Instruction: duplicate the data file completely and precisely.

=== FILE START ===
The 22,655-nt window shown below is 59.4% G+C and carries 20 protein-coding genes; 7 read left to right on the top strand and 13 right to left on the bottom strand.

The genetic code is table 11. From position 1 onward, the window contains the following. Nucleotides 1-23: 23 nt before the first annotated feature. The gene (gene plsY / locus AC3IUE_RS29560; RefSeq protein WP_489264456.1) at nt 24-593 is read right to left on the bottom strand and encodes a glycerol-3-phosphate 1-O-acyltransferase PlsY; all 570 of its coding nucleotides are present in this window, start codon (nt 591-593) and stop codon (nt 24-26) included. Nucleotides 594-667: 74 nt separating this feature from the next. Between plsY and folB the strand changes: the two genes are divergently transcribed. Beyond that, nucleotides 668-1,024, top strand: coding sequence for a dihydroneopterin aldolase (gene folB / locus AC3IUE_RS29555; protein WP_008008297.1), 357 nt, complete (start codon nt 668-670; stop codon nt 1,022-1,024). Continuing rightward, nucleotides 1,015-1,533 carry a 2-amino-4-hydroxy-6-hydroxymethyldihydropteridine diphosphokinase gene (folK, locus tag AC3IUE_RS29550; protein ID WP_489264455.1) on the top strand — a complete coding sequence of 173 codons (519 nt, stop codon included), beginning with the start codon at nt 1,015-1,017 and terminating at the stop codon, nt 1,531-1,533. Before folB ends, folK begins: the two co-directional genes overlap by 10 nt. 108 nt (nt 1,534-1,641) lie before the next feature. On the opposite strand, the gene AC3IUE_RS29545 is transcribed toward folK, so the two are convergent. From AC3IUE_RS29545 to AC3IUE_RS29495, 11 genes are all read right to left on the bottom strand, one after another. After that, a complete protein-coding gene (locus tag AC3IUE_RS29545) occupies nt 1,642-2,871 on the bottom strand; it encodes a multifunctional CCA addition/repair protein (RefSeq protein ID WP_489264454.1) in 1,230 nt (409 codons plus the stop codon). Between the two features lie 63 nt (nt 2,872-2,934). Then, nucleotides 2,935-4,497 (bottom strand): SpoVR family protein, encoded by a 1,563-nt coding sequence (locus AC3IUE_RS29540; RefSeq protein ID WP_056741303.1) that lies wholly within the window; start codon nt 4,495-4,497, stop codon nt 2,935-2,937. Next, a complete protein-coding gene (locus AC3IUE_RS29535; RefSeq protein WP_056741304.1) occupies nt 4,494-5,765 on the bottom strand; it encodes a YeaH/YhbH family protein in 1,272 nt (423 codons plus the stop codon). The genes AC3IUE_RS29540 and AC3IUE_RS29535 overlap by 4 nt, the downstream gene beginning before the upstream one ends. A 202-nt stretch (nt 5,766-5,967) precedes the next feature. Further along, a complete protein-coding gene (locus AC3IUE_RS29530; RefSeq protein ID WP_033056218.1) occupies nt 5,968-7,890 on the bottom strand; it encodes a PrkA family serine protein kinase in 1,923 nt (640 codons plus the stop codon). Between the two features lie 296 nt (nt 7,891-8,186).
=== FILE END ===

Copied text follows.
The 22,655-nt window shown below is 59.4% G+C and carries 20 protein-coding genes; 7 read left to right on the top strand and 13 right to left on the bottom strand.

The genetic code is table 11. From position 1 onward, the window contains the following. Nucleotides 1-23: 23 nt before the first annotated feature. The gene (gene plsY / locus AC3IUE_RS29560; RefSeq protein WP_489264456.1) at nt 24-593 is read right to left on the bottom strand and encodes a glycerol-3-phosphate 1-O-acyltransferase PlsY; all 570 of its coding nucleotides are present in this window, start codon (nt 591-593) and stop codon (nt 24-26) included. Nucleotides 594-667: 74 nt separating this feature from the next. Between plsY and folB the strand changes: the two genes are divergently transcribed. Beyond that, nucleotides 668-1,024, top strand: coding sequence for a dihydroneopterin aldolase (gene folB / locus AC3IUE_RS29555; protein WP_008008297.1), 357 nt, complete (start codon nt 668-670; stop codon nt 1,022-1,024). Continuing rightward, nucleotides 1,015-1,533 carry a 2-amino-4-hydroxy-6-hydroxymethyldihydropteridine diphosphokinase gene (folK, locus tag AC3IUE_RS29550; protein ID WP_489264455.1) on the top strand — a complete coding sequence of 173 codons (519 nt, stop codon included), beginning with the start codon at nt 1,015-1,017 and terminating at the stop codon, nt 1,531-1,533. Before folB ends, folK begins: the two co-directional genes overlap by 10 nt. 108 nt (nt 1,534-1,641) lie before the next feature. On the opposite strand, the gene AC3IUE_RS29545 is transcribed toward folK, so the two are convergent. From AC3IUE_RS29545 to AC3IUE_RS29495, 11 genes are all read right to left on the bottom strand, one after another. After that, a complete protein-coding gene (locus tag AC3IUE_RS29545) occupies nt 1,642-2,871 on the bottom strand; it encodes a multifunctional CCA addition/repair protein (RefSeq protein ID WP_489264454.1) in 1,230 nt (409 codons plus the stop codon). Between the two features lie 63 nt (nt 2,872-2,934). Then, nucleotides 2,935-4,497 (bottom strand): SpoVR family protein, encoded by a 1,563-nt coding sequence (locus AC3IUE_RS29540; RefSeq protein ID WP_056741303.1) that lies wholly within the window; start codon nt 4,495-4,497, stop codon nt 2,935-2,937. Next, a complete protein-coding gene (locus AC3IUE_RS29535; RefSeq protein WP_056741304.1) occupies nt 4,494-5,765 on the bottom strand; it encodes a YeaH/YhbH family protein in 1,272 nt (423 codons plus the stop codon). The genes AC3IUE_RS29540 and AC3IUE_RS29535 overlap by 4 nt, the downstream gene beginning before the upstream one ends. A 202-nt stretch (nt 5,766-5,967) precedes the next feature. Further along, a complete protein-coding gene (locus AC3IUE_RS29530; RefSeq protein ID WP_033056218.1) occupies nt 5,968-7,890 on the bottom strand; it encodes a PrkA family serine protein kinase in 1,923 nt (640 codons plus the stop codon). Between the two features lie 296 nt (nt 7,891-8,186).